Chinese Execution Sends Anti-Corruption Message -- Executive Put To Death For $114 Million Bond Scam
BEIJING - A company president involved in a $114 million public-bond scam was executed yesterday, and a former vice minister was ordered imprisoned for 20 years after a Supreme Court judge warned that their fate should be a lesson for corrupt senior officials in China's Communist Party.
It was the first time China's judiciary had singled out a member of the party's inner circle for graft. Corrupt officials usually are demoted, transferred or drummed out of the party.
In what appeared to be a showcase trial, the Supreme People's Court last Friday confirmed the death sentence imposed on Shen Taifu, 39, president of the Great Wall (Changcheng) Electronics conglomerate.
He had lured nearly 100,000 investors to risk their savings after Great Wall offered 24 percent payback rates.
Shen's government contact, Li Xiaoshi, then vice minister of the State Commission of Science and Technology, was sentenced to 20 years for receiving kickbacks in exchange for promoting the illicit money-raising scheme.
Four journalists allegedly bribed to publicize the scheme are to be tried with three bank clerks, another government official and three retired accountants. Li and the reporters received $29,500 in bribes, the court was told.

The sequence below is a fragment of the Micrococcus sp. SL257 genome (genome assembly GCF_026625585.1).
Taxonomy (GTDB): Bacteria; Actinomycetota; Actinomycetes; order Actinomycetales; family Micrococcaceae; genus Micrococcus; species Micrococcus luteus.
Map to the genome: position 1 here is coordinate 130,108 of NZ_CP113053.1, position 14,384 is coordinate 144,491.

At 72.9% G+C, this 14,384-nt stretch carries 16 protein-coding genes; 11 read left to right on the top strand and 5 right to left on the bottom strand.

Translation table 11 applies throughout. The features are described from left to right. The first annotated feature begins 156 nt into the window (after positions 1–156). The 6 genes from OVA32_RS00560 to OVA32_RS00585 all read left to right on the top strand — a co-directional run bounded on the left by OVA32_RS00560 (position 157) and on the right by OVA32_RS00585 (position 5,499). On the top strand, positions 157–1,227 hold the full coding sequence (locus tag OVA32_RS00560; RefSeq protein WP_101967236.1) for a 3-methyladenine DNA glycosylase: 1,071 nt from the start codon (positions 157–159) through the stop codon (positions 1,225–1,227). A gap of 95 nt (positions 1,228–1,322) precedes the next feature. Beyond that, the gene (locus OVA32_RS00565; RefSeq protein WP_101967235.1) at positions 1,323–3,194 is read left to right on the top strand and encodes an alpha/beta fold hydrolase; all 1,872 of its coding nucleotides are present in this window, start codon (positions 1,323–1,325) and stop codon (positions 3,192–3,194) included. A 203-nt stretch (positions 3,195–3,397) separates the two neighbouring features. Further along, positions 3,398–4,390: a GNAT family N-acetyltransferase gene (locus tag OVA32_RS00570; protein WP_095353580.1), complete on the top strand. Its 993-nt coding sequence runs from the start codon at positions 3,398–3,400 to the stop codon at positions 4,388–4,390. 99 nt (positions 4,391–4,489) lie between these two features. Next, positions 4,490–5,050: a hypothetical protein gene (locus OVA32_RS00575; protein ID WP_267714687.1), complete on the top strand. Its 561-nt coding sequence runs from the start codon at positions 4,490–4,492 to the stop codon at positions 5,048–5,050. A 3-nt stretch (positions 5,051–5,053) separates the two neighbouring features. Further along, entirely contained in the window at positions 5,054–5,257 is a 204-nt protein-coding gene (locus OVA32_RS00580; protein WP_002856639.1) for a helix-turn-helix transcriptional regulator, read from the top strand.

China's national TV network devoted most of yesterday's news to reports of the trial, apparently to placate outrage that the government's much-publicized crackdown on official corruption punished only lower-level offenders.
Backed by Li's power, Shen last year sued the Central Bank of China, which had ordered his company to stop issuing shares of stock. His lawsuit was dismissed and he was arrested.
The official New China news agency said Liu Jiachen, vice president of the Supreme Peoples Court, "advised state functionaries, especially those with power, to learn proper lessons from the cases of Shen and Li."
In recent months the abuse of official power has resulted in riots and demonstrations and reinforced party hard-liners who argue that China's economic reforms have led to a collapse of socialist morals while official graft has enraged the masses and endangered social stability.
State TV reported yesterday that the vice minister had accepted $4,600 in bribes from Shen before Great Wall issued its high-interest bonds last year. "Li . . . instructed his staffers to support the bond issue," the news report said.
Shen also was convicted of embezzling $345,000 from his company, mainly money that had been earmarked to buy technical patents. His wife, Sun Jihong, head of the company's accounting department, was jailed for 15 years for her part in the fraud.
The government has said most of the investors recovered their money.
In a return to the practice of Maoist days, Premier Li Peng, usually the harbinger of party campaigns, last month urged people to denounce unscrupulous officials and entrepreneurs.
Fury against official corruption and the accumulated wealth of provincial officials and the families of Communist Party higher-ups contributed to the student-led mass demonstrations in Beijing's Tiananmen Square in 1989.
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